Is it possible for the bakery sector to reach net zero?

By Gill Hyslop

- Last updated on GMT

Puratos is encouraging bakers and their suppliers to source power ingredients gained through RegAg practices. Pic: Puratos
Puratos is encouraging bakers and their suppliers to source power ingredients gained through RegAg practices. Pic: Puratos

Related tags regenerative agriculture

The food industry is – unsurprisingly – responsible for 26% of the global CO2-eq emissions [Poore & Nemecek 2018: UN FAO; UN AQUASTAT; Bar-On, et al]. However, compared to other processed food, bread and bakery products have a relatively low impact – so how can the sector reach net zero?

According to Francesca Angiulli, sustainability director for Puratos, it’s definitely within the bakery sector’s reach to attain net zero and it comes down to the very beginning of the supply chain.

“Looking at how the bakery industry sources raw materials will be key to achieving this ambitious goal, as the majority (75%) of food system emissions come from agriculture [Puratos and GF-impact Toast bread study using PEF methodology 2024],” she contends.

“Despite the widespread challenges in reducing agriculture’s carbon footprint, regenerative agriculture (RegAg) could provide a viable solution on the path to positive change – both in terms of meeting sustainability targets and satisfying consumer demands for eco-friendly bakery creations.”

Common challenges

Dry cracked soil Getty YorVen
Pic: GettyImages/YorVen

The wider food industry has long prioritized improving productivity to feed the fast-growing population. This has resulted in an agricultural system that relies on large fields of monoculture, heavy mechanical work of the soil and chemical inputs, such as pesticides and fertilizers.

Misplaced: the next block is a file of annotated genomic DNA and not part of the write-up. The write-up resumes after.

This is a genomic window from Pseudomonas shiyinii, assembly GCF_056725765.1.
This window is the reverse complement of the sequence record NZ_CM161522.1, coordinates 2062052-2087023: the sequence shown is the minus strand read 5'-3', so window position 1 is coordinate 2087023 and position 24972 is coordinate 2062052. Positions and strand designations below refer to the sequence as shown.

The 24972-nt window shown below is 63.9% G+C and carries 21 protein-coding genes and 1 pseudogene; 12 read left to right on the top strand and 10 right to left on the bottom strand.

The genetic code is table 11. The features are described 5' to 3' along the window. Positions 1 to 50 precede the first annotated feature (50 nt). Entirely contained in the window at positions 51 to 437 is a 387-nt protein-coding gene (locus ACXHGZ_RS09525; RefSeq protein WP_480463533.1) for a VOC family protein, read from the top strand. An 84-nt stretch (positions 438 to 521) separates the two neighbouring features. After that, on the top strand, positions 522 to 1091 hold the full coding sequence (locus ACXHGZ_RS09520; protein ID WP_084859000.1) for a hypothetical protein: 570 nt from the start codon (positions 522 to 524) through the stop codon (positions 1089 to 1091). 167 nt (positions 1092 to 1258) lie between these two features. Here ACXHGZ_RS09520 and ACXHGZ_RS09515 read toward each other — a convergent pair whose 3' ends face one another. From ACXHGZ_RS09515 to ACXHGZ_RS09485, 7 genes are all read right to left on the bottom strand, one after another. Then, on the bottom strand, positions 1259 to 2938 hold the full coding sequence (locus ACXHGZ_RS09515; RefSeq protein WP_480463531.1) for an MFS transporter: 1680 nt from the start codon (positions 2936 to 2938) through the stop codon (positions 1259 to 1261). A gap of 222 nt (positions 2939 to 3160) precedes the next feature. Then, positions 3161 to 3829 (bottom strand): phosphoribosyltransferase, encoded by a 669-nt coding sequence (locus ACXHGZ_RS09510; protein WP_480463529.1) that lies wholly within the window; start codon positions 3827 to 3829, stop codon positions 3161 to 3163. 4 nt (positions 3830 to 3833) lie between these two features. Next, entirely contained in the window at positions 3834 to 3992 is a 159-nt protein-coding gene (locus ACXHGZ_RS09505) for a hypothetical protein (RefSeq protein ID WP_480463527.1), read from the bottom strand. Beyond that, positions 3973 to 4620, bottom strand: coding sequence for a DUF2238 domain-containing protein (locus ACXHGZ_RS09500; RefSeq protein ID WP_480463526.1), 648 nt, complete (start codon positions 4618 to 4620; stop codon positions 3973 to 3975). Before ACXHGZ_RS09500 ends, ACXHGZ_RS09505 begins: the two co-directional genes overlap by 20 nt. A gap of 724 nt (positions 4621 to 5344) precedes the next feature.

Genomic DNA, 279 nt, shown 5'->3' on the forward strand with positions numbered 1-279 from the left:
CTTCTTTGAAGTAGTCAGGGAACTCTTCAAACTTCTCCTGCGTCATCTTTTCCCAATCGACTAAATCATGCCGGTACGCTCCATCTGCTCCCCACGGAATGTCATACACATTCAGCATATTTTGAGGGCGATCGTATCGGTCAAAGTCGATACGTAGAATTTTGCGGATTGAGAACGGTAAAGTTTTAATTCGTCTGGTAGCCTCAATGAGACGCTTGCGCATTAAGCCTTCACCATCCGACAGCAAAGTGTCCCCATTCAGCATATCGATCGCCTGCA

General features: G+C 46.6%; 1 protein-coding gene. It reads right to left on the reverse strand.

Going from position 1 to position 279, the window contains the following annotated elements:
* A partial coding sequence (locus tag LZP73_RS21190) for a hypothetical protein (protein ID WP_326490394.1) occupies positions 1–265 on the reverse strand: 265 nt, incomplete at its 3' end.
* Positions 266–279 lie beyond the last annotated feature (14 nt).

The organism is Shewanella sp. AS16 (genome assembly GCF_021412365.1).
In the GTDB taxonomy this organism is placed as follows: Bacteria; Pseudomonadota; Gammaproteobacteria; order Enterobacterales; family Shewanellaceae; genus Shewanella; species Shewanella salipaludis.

In many countries, these intensive practices have led to increased erosion, lower water and nutrient availability in soil, as well as poor biodiversity. Plus, with climate change a growing global concern, decarbonization of the value chain has never been more important – and it has become a key priority for bakery, patisserie and chocolate applications.

“It’s clear that a more sustainable model is needed,” says Angiulli.

“At the same time, consumers are becoming more aware of the impact their food choices have – and are increasingly choosing products that reflect their values and beliefs.

“According to Puratos’ ‘always-on’ Taste Tomorrow​ program, as many as 64% of consumers globally look for products that are produced sustainably – and they are more prepared to pay for added value benefits, such as locally sourced ingredients and knowing farmers have received a fair price.”

So, what is RegAg?

Regenerative agriculture puzzle fotojog
Pic: GettyImages/fotojog

RegAg is the increasingly accepted farming method to these agricultural challenges, as it helps to increase the organic matter in soil, restore the ecosystem and futureproof food supply.

Explains Anguilli, “The process is based on a set of five farming practices, including cover crops, more crop rotation, increased biodiversity, reduced tillage and lower use of fertilizers and pesticides.

“While regenerative farming methods tend to focus on different grains depending on the region, crop rotation plays a particularly vital role. In fact, bringing more diversity to the farm cultivates healthier soil, in turn helping to create more resilient and sustainable crops.